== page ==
The plan will address the root causes of the debt crisis in Puerto Rico rather than allowing a bailout/bankruptcy plan that will only further reward and enable the policies that have caused the crisis. The legislation would hold responsible those who have caused the crisis, and it will allow order to be brought to the process of debt restructuring, rather than the disorder created by the Commonwealth’s recent bill to allow the debts to not be paid. Additionally, The legislation will protect American taxpayers from the costs of bailout and bankruptcy for Puerto Rico and will instead enable Congress to create an independent financial control board that will have the authority help the Commonwealth implement reforms to improve their fiscal affairs before restructuring their debts.

The three and a half million Americans living in the U.S. territory deserve the attention and support of Congress. After decades of mismanagement, Puerto Rico’s investors also deserve better. A protracted and chaotic legal battle would not serve the interest of creditors or the island. Worse would be a multi-billion dollar taxpayer bailout thrust on the shoulders of America’s taxpayers and retirees. The PROMESA Act will ensure that the island meets its debt obligations in a controlled, responsible manner, without saddling the U.S. taxpayers with the bill. If we get this right, we have an opportunity to put the people of Puerto Rico on a path to economic opportunity. However, if we do nothing, the American people will be on the hook,” Rep. Duffy said.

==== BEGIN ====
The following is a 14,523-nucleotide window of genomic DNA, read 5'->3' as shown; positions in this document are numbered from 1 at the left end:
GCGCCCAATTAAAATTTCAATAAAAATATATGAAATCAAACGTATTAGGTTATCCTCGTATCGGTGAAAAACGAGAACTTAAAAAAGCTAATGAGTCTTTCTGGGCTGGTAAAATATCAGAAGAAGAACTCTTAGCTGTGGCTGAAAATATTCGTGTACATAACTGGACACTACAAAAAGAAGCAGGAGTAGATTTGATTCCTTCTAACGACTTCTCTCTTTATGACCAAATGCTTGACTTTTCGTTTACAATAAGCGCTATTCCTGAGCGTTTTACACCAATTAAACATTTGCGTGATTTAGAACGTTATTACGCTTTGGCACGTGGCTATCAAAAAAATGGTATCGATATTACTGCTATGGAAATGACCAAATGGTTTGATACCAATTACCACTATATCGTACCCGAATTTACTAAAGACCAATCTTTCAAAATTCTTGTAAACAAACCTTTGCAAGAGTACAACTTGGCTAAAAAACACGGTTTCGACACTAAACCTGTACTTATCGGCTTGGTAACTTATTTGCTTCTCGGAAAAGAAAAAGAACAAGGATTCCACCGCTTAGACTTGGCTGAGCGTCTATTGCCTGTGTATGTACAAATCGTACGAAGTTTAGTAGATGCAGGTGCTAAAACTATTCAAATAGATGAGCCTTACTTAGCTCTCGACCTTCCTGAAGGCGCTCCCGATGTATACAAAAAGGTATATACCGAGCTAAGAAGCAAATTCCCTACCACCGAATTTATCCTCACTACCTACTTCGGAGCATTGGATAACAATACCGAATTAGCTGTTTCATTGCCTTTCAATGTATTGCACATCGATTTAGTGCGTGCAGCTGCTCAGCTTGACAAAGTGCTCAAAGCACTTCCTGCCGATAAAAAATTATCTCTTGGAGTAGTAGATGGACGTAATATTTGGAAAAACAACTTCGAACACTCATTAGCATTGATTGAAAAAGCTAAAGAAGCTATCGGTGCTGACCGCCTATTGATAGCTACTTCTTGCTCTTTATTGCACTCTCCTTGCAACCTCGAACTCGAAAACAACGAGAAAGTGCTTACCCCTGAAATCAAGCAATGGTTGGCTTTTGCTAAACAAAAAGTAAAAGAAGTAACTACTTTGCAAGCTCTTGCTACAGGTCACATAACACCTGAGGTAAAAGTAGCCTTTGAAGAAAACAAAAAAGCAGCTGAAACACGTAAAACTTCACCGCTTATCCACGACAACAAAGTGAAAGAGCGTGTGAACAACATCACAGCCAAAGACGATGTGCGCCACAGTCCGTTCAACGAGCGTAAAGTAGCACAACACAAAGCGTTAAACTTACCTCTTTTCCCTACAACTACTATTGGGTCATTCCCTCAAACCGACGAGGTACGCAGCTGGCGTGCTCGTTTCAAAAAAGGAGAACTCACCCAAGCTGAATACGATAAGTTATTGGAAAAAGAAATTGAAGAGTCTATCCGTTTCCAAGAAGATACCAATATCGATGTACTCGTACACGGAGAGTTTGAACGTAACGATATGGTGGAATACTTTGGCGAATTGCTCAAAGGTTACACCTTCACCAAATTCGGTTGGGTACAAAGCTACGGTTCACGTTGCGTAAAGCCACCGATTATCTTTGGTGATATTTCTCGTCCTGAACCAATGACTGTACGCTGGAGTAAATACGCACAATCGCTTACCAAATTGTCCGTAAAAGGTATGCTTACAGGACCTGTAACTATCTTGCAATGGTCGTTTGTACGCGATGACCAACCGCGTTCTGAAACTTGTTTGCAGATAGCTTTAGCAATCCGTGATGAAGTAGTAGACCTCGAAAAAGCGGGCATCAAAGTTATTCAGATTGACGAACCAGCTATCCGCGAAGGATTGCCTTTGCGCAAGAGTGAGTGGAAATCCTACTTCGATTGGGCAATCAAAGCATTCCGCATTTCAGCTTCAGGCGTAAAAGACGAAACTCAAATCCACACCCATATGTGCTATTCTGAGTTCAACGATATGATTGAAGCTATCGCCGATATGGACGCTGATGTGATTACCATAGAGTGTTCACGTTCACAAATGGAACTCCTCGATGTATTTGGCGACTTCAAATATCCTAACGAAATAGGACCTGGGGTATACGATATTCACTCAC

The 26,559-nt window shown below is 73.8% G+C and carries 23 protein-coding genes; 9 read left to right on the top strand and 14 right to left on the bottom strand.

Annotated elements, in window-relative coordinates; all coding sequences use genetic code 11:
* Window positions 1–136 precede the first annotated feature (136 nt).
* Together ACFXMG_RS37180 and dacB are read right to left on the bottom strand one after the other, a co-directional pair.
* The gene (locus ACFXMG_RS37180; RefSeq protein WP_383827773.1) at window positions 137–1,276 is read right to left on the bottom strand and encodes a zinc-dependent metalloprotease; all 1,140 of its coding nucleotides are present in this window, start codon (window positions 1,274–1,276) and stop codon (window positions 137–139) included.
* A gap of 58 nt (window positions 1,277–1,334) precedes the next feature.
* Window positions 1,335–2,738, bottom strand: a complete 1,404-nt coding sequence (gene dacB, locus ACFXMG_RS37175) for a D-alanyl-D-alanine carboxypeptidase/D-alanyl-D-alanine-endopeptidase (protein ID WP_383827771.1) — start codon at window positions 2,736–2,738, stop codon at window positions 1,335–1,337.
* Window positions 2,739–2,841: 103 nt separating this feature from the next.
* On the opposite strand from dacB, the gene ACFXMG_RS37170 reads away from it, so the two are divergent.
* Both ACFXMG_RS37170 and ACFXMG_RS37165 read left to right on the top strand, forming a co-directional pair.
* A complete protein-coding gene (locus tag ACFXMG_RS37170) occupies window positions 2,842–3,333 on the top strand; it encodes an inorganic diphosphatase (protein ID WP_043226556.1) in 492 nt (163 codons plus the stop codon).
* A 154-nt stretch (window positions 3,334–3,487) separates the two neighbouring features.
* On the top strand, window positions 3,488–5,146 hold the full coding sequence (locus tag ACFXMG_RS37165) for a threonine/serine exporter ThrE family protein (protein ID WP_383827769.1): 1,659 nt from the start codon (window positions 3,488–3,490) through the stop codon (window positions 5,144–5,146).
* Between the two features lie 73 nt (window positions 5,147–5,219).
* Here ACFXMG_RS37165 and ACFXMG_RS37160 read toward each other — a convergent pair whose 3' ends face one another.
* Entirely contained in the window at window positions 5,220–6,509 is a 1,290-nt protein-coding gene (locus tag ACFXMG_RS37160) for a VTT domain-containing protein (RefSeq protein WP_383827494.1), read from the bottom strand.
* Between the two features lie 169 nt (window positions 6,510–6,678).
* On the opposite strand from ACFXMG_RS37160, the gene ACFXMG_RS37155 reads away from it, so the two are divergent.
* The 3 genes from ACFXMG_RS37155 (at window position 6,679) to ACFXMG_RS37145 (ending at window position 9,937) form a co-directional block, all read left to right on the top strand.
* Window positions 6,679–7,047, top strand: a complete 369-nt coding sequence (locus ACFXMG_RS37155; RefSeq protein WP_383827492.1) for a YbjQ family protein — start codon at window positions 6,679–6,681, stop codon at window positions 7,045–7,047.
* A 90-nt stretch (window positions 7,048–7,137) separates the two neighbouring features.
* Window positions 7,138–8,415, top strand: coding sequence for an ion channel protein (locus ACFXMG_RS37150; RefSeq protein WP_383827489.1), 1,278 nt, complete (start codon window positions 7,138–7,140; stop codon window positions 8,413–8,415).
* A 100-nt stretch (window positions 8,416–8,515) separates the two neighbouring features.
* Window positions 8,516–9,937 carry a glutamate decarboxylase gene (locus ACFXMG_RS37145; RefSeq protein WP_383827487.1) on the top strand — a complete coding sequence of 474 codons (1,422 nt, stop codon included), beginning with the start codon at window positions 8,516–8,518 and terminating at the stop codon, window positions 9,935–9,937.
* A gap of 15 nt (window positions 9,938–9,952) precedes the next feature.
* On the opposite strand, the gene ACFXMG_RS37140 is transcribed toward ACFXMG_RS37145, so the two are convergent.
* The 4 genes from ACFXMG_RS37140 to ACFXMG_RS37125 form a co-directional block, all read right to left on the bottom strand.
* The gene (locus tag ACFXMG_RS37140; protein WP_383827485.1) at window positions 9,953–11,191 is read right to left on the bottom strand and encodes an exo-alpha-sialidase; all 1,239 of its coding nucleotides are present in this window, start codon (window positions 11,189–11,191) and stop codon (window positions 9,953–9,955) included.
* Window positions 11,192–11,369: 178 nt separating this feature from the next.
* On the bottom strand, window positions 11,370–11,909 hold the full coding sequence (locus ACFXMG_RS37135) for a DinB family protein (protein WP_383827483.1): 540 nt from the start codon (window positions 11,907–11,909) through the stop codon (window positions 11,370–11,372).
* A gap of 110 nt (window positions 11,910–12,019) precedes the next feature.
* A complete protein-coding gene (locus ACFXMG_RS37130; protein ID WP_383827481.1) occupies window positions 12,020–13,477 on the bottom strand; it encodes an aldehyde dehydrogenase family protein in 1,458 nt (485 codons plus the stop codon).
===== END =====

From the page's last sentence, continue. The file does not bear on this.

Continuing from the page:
The Obama administration, that supports strongly the bailout and bankruptcy, is opposed to this legislation, in the former of Antonio Weiss, the counselor to Treasury Secretary Jack Lew, calling the plan “unworkable” because it gives creditors some voice in the process of debt restructuring.

Other states and cities may pursue the same direction, including the state of Illinois, if Puerto Rico is allowed bankruptcy to eliminated much of their debt. States like Illinois, also facing a debt crisis, would see interest rates on their debt increase and face further challenges to borrowing money if allowed to go the bankruptcy route.

H.R. 4900 is good, conservative, commonsense legislation that protects American taxpayers and gives Puerto Rico hope of economic revitalization, the office of Speaker Ryan said in a statement on the bill.

The debate about how to address the debt crisis in Puerto Rico rages on while the legislation remains stalled in the House. The two sides are advancing proposals that are quite different, the Administration supports a full bailout and bankruptcy while House Republicans support reforms before restructuring to address the root causes of the crisis. Clearly the political cronies of both the Obama administration, and the Padilla government in San Juan, will benefit from the bailout and bankruptcy they advocate, which will come at the expense of taxpayers in the U.S. and Puerto Rico. The House bill, if passed, would benefit almost all involved, including the people of Puerto Rico, the creditors, and American taxpayers who would be spared paying for the bailout.